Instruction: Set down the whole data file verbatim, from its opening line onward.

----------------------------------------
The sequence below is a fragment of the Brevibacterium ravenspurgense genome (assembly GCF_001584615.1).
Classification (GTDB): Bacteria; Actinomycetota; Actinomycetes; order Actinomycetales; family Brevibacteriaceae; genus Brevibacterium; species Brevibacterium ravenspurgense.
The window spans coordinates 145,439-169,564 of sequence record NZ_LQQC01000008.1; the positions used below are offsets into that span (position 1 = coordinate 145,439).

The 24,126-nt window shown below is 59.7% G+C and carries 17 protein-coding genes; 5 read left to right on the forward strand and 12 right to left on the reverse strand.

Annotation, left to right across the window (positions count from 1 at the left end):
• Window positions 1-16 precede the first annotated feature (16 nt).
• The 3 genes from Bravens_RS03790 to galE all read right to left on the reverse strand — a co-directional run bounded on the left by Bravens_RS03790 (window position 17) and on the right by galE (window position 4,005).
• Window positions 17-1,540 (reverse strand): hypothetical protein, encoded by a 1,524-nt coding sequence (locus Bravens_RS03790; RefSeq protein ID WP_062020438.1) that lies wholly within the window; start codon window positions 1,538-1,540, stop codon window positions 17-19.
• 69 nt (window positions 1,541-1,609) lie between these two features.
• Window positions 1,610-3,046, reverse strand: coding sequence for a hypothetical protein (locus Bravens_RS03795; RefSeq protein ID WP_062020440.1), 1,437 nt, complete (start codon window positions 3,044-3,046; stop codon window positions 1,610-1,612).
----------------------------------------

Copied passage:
The sequence below is a fragment of the Brevibacterium ravenspurgense genome (assembly GCF_001584615.1).
Classification (GTDB): Bacteria; Actinomycetota; Actinomycetes; order Actinomycetales; family Brevibacteriaceae; genus Brevibacterium; species Brevibacterium ravenspurgense.
The window spans coordinates 145,439-169,564 of sequence record NZ_LQQC01000008.1; the positions used below are offsets into that span (position 1 = coordinate 145,439).

The 24,126-nt window shown below is 59.7% G+C and carries 17 protein-coding genes; 5 read left to right on the forward strand and 12 right to left on the reverse strand.

Annotation, left to right across the window (positions count from 1 at the left end):
• Window positions 1-16 precede the first annotated feature (16 nt).
• The 3 genes from Bravens_RS03790 to galE all read right to left on the reverse strand — a co-directional run bounded on the left by Bravens_RS03790 (window position 17) and on the right by galE (window position 4,005).
• Window positions 17-1,540 (reverse strand): hypothetical protein, encoded by a 1,524-nt coding sequence (locus Bravens_RS03790; RefSeq protein ID WP_062020438.1) that lies wholly within the window; start codon window positions 1,538-1,540, stop codon window positions 17-19.
• 69 nt (window positions 1,541-1,609) lie between these two features.
• Window positions 1,610-3,046, reverse strand: coding sequence for a hypothetical protein (locus Bravens_RS03795; RefSeq protein ID WP_062020440.1), 1,437 nt, complete (start codon window positions 3,044-3,046; stop codon window positions 1,610-1,612).